Investing Smartly in Gold with NISA, Seizing Opportunities in its Unwavering Price Surge | FRIDAY DIGITAL

Investing Smartly in Gold with NISA, Seizing Opportunities in its Unwavering Price Surge

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The skyrocketing of gold that overturns conventional wisdom

Since the beginning of April, the price of gold has reached new highs both at home and abroad, and it shows no sign of abating. Since the beginning of April, the price of gold in Japan and overseas has reached new highs every day, with no sign of slowing down at all. In this article, we will explore the background of this rising market, and experts will explain how you can invest in gold with NISA.

Gold is at the center of the topic in overseas financial markets

While the afterglow of the Nikkei Stock Average reaching its highest level in 34 years is still lingering in Japan, the gold market is the main topic of conversation in overseas financial markets. Since last year, the price of gold has been on an upward curve in an almost unbroken line, and since the beginning of this year, the price has been rising to higher and higher levels one after another. The New York gold futures price, the international benchmark, hit the $2,300 per troy ounce (=31.1035 grams) level on April 3. The retail price in Japan is also moving in the 12,000 yen per gram range.

The main reason why gold is attracting attention today is not only the speed of its rise, but also the fact that it is soaring, defying all conventional wisdom.

It has been referred to as crisis gold (PHOTO: Afro)

A real asset that never loses its value

Traditionally, gold has been called contingency gold and has been preferred by investors as a safe asset. The term contingency gold means that gold is more likely to be purchased as an asset in the event of an emergency such as war, a large-scale disaster, or a global economic crisis. In the case of paper assets such as stocks and bonds, their value may decrease significantly if the company or country that issued them is in crisis. Gold, on the other hand, is a real asset that has value in itself and will not lose its value.

In fact, since 2000, gold has been the only asset that has not lost its value in the aftermath of a crisis, such as the terrorist attacks in the U.S. in 2001, the Lehman Shock in 2008, the pandemic of the new coronavirus in 2008, and Russia’s invasion of Ukraine in 2022. Gold has been bought in every emergency.

Gold in times of crisis is a thing of the past!

However, the current rise in the price of gold is not due to the fact that we are in an emergency. Indeed, the future of Russia’s invasion of Ukraine remains uncertain, and the Israeli-Palestinian conflict is intensifying in the Middle East. At first glance, the world economy and financial markets appear to be in a state of emergency, but a sober look reveals that the world economy and financial markets are not in turmoil. On the contrary, global stock prices and the dollar continue to rise.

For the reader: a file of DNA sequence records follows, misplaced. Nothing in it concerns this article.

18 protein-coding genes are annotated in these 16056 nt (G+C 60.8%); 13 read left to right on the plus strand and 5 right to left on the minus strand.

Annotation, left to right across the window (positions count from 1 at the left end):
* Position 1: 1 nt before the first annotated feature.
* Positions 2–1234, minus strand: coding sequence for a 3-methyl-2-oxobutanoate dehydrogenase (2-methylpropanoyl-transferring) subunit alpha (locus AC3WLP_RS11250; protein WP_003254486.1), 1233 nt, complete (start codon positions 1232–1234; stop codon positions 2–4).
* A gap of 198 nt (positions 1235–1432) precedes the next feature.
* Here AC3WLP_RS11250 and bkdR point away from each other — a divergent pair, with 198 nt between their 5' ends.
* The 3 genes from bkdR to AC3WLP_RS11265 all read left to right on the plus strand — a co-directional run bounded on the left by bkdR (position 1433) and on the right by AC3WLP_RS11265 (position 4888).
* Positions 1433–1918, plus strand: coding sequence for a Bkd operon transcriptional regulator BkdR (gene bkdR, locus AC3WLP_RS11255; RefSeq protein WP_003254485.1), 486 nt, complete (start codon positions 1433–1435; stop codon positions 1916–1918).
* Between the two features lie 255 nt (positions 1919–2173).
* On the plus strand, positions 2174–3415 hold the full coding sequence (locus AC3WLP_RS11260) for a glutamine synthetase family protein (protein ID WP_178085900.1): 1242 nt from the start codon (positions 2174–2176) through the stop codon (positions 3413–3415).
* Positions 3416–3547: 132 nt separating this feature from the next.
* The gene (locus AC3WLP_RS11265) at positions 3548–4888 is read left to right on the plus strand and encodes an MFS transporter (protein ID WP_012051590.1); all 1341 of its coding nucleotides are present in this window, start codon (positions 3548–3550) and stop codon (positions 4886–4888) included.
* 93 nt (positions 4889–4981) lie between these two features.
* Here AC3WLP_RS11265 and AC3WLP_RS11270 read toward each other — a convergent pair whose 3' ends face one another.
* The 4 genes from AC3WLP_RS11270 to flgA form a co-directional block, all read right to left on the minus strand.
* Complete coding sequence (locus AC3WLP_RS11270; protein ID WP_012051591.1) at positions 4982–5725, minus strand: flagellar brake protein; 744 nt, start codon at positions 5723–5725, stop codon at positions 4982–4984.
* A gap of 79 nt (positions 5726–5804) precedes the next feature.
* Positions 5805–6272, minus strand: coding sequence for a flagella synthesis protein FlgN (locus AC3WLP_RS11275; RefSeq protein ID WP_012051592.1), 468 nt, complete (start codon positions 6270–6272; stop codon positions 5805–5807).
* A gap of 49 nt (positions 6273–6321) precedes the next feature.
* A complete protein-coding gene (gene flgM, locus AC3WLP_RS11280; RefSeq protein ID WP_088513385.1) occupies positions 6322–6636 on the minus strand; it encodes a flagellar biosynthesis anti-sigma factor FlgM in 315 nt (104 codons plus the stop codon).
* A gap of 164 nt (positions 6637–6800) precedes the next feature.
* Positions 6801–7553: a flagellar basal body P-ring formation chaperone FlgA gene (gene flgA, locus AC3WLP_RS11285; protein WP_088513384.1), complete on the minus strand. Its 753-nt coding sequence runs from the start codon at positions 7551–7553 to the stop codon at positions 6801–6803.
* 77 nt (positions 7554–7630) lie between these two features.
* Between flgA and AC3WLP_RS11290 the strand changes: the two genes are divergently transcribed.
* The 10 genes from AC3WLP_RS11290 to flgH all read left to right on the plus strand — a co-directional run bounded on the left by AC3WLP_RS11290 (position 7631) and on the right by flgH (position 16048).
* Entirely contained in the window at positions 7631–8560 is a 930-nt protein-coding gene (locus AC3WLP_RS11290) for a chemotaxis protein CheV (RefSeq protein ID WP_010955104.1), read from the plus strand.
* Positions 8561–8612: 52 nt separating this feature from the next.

It has been a common belief that gold as an asset is, in textbook terms, inversely correlated with the price movements of stocks and the dollar. Inverse correlation means that the price movements are opposite, which is why gold has been bought in times of emergency when stocks and the dollar decline.

However, since around 2022, gold has become forward correlated, meaning that its price movements follow the same trend, and it has continued to rise at a faster pace than stocks and the dollar. This is why gold has attracted so much attention in the financial markets.

The overseas price is the “LBMA Gold Price,” an international benchmark for the physical price. The domestic price is the “LBMA gold price” converted into yen (prepared by the author).

The Global “Money Glut” Behind Rising Gold Prices

Why, then, has gold become correlated with stocks and the U.S. dollar, repeatedly reaching new highs under less than contingent conditions? Of course, many factors are involved, but there is one thing that seems to be of critical importance: the increase in the monetary base. That is the increase in the monetary base. The monetary base is the amount of money supplied by the central bank.

Let’s take a look at the monetary base of the Fed, the most influential central bank in the United States. The monetary base, which had been increasing in line with the economic growth rate, suddenly began to expand rapidly in September 2008. The trigger was the Lehman Shock. In order to cope with the credit uncertainty and economic crisis caused by the Lehman Shock, a large amount of money was supplied to the financial markets.

Since then, dollars have been issued every time a similar situation occurs, and in March 2020, an unprecedented amount of money was supplied as a policy response to the new coronavirus pandemic. As a result, the Fed’s monetary base swelled to about $6.4 trillion in December 2021.

The Fed’s monetary base suddenly began to expand rapidly after the “Lehman Shock” in September 2008, and by December 2009 it had grown to approximately $6.4 trillion.

This is not limited to the Fed. Japan, the EU, China, and other central banks have also been aggressively increasing their monetary bases as part of their economic and monetary policies. As of March 31, 2024, Japan’s monetary base stood at 666 trillion yen, a record high. This unprecedented “money glut” is thought to have led to a massive inflow of funds into the gold market as well as the stock market.

The expansion of the monetary base also has an inflationary effect on the real economy, which in itself is a reason to buy gold. Since inflation depreciates the value of money, gold, a real asset, is more likely to be bought. This is why gold is said to be resistant to inflation.


China’s Booming Purchase of Gold

One prominent buyer of gold in concrete terms is undoubtedly China. Since the 2010s, central banks, particularly those of emerging countries, have been increasing their gold holdings, with China and Russia actively acquiring gold. In particular, the People’s Bank of China, China’s central bank, reportedly purchased a record-high of 225 tons in 2023, according to a report by the World Gold Council, an international gold industry organization.